Surprising Misconceptions About Our Sense of Taste – DAVID RAUDALES

DAVID RAUDALES

Businessman, musician / former Full Stack Developer

David Raudales

Surprising Misconceptions About Our Sense of Taste

The human body is a complex system that has evolved over thousands of years and has developed ways to interact with nature. Although modern humans have come a long way from their original way of life, our bodies have preserved almost all the tools they used at that time. For example, our eyes can adjust our vision in a way that allows us to easily distinguish delicious fruit in a heap of leaves. This means that we can easily spot objects in our environment, but we may sometimes miss things that are right in front of us, like the car keys on the table. Our ancestors often lived near rivers, so our brains have adapted to ignore constant noise, such as the sound of a waterfall or the flow of a river. We can also ignore other types of noise, like traffic or the hum of a crowd.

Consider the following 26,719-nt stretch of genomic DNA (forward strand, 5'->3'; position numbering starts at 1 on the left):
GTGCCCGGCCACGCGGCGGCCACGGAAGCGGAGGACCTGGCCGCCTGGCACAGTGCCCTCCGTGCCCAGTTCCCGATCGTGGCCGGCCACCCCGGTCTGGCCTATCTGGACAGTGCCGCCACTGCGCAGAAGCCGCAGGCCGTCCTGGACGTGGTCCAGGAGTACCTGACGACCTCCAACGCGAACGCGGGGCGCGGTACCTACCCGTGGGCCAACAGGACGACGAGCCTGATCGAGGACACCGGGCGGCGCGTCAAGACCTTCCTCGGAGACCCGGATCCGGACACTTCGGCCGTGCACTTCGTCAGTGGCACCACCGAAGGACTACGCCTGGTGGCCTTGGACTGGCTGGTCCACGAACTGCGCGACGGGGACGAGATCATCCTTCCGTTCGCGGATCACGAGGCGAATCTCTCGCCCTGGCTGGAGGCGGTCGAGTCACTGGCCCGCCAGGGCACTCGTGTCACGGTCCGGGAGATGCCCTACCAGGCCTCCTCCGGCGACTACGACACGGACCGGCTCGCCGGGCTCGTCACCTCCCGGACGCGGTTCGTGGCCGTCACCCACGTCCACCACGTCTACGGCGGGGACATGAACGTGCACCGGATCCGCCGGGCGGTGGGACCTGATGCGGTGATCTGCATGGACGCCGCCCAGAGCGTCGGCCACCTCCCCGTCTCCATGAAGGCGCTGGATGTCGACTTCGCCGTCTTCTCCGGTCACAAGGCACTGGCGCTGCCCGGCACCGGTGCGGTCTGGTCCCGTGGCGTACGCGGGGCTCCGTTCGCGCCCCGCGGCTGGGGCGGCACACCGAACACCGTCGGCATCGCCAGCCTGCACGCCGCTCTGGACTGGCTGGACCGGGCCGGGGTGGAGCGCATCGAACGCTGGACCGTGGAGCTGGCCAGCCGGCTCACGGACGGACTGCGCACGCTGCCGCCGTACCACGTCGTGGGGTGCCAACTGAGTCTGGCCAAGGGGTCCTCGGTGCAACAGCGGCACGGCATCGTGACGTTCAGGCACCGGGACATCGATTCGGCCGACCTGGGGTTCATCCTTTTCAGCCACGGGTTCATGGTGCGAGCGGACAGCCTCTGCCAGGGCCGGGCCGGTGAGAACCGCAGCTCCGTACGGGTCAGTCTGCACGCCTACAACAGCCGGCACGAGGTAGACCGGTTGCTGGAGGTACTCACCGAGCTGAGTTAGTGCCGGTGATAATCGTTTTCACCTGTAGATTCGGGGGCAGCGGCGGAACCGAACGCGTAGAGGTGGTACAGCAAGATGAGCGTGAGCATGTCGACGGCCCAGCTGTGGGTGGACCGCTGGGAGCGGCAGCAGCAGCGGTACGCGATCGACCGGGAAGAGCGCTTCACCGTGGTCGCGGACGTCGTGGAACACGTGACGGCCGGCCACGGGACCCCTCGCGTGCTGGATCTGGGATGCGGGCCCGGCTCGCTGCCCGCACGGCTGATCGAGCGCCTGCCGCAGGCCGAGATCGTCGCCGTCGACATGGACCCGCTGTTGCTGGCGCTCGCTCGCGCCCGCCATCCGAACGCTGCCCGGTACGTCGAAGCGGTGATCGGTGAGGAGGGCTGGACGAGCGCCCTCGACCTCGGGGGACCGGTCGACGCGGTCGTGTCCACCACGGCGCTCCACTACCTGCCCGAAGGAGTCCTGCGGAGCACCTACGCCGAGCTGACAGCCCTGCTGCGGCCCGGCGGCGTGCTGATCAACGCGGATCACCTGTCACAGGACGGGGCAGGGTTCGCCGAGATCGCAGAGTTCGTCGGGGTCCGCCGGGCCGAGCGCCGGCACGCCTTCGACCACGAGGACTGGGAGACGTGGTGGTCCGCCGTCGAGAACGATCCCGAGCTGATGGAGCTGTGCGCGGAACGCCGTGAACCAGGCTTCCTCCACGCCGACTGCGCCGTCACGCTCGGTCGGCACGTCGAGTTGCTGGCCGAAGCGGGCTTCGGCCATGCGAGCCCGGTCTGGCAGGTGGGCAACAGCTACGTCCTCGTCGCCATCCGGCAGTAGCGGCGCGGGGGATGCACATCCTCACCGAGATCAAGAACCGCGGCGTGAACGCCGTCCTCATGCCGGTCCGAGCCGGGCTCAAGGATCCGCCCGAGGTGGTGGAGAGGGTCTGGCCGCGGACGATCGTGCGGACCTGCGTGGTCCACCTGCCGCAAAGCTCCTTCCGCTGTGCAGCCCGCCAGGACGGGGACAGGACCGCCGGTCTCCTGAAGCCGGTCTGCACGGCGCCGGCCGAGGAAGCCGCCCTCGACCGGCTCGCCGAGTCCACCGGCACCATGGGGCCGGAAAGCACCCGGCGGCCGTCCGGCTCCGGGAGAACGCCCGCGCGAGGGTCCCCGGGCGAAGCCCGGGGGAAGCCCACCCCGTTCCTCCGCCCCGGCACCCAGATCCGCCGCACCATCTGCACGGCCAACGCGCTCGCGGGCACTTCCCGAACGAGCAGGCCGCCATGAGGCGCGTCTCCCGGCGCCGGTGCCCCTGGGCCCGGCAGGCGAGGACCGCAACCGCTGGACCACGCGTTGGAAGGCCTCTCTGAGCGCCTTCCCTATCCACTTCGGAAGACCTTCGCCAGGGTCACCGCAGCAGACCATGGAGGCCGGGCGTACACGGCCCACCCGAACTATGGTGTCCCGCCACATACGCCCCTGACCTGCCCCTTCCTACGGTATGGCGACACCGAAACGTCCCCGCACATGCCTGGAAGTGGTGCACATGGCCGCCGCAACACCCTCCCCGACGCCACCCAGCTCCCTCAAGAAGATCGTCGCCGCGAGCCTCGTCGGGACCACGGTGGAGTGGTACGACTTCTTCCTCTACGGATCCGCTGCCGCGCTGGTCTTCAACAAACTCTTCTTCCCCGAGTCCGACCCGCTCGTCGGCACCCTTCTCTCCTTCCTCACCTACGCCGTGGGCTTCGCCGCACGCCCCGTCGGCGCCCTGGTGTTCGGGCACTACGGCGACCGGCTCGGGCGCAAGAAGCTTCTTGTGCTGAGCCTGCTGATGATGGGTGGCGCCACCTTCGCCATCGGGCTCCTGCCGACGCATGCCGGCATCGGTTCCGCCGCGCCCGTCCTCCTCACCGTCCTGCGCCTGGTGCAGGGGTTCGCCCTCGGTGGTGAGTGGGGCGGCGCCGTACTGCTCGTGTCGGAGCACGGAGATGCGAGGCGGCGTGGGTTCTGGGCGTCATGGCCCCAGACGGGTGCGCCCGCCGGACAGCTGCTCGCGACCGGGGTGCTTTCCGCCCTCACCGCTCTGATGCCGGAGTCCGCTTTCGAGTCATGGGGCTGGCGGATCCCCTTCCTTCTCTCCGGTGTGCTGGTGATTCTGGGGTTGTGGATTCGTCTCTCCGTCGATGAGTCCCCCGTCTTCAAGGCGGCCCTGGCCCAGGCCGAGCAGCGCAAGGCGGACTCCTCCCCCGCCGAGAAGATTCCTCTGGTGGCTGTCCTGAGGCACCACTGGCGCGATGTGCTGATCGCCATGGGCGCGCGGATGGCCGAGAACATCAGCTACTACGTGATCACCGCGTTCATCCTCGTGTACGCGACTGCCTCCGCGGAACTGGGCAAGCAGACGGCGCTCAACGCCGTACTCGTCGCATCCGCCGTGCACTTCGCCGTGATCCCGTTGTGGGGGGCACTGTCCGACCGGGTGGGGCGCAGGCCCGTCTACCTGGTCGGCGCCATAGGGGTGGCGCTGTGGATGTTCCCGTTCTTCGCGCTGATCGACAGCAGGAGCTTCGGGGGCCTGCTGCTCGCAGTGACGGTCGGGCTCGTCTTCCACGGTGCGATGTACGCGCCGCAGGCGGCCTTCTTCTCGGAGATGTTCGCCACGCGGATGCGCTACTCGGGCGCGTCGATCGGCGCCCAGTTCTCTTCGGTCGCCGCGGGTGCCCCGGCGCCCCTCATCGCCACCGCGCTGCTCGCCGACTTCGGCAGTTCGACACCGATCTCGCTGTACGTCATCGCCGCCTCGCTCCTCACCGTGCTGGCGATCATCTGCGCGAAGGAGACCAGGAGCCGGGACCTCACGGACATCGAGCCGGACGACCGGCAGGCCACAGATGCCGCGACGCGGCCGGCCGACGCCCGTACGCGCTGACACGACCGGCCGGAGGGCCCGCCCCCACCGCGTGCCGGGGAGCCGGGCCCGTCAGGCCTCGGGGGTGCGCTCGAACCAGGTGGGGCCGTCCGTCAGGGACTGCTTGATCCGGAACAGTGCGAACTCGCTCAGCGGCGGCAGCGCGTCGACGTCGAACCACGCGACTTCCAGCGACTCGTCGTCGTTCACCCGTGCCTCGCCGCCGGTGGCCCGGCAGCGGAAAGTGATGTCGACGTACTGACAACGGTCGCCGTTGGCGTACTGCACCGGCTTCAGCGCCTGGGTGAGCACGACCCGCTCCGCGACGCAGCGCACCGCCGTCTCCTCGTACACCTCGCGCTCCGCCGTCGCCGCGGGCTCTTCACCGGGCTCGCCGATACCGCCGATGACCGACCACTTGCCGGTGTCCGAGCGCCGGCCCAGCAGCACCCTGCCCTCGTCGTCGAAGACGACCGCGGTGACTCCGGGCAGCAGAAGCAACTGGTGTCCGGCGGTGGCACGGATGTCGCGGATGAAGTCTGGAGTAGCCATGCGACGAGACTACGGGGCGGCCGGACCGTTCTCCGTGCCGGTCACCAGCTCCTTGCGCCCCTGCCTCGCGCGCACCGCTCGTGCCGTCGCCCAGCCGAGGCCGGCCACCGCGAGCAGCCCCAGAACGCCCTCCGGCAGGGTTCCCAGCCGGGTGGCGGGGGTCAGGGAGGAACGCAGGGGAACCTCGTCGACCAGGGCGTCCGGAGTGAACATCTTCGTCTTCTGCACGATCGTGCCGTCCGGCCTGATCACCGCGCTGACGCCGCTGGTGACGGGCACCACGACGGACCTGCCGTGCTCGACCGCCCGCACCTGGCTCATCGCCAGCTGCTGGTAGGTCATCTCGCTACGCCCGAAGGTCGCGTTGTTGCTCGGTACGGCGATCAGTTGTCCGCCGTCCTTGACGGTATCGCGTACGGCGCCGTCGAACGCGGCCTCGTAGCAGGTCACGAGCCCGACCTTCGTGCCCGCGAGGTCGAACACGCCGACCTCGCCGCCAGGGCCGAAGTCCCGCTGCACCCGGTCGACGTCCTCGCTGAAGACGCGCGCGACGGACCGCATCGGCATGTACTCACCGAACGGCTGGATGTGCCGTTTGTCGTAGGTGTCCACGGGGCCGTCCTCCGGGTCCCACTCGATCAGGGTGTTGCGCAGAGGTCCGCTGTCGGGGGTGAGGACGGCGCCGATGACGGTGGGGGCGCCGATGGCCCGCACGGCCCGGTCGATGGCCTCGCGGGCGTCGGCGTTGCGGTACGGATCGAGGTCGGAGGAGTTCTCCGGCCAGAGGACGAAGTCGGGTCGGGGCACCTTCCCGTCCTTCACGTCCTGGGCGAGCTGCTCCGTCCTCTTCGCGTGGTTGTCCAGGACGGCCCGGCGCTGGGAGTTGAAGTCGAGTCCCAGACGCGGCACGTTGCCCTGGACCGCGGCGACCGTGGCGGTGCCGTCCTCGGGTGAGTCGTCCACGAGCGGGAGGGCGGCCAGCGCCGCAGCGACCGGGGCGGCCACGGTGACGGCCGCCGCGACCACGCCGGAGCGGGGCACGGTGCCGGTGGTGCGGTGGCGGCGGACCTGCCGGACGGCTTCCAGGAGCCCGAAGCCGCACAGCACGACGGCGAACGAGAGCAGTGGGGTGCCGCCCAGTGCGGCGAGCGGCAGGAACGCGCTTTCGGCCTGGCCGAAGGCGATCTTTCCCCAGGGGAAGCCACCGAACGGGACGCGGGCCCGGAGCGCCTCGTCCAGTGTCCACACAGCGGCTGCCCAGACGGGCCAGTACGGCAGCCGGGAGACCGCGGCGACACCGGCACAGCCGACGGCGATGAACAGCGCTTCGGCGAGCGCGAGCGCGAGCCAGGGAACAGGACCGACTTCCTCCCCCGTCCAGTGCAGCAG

Our sense of smell and taste have always worked in tandem—the smell answered, “What is it?” and the taste—”Do I want to eat it?”. These two senses were the only way to test food for suitability for consumption—which is why we are now able to distinguish a huge variety of tastes and smells, even though there are only four flavors. Or at least that’s what the researchers used to think about 120 years ago. Only recently have they added a fifth to the main four tastes.

A select group of synesthetes can truly “taste the rainbow.”

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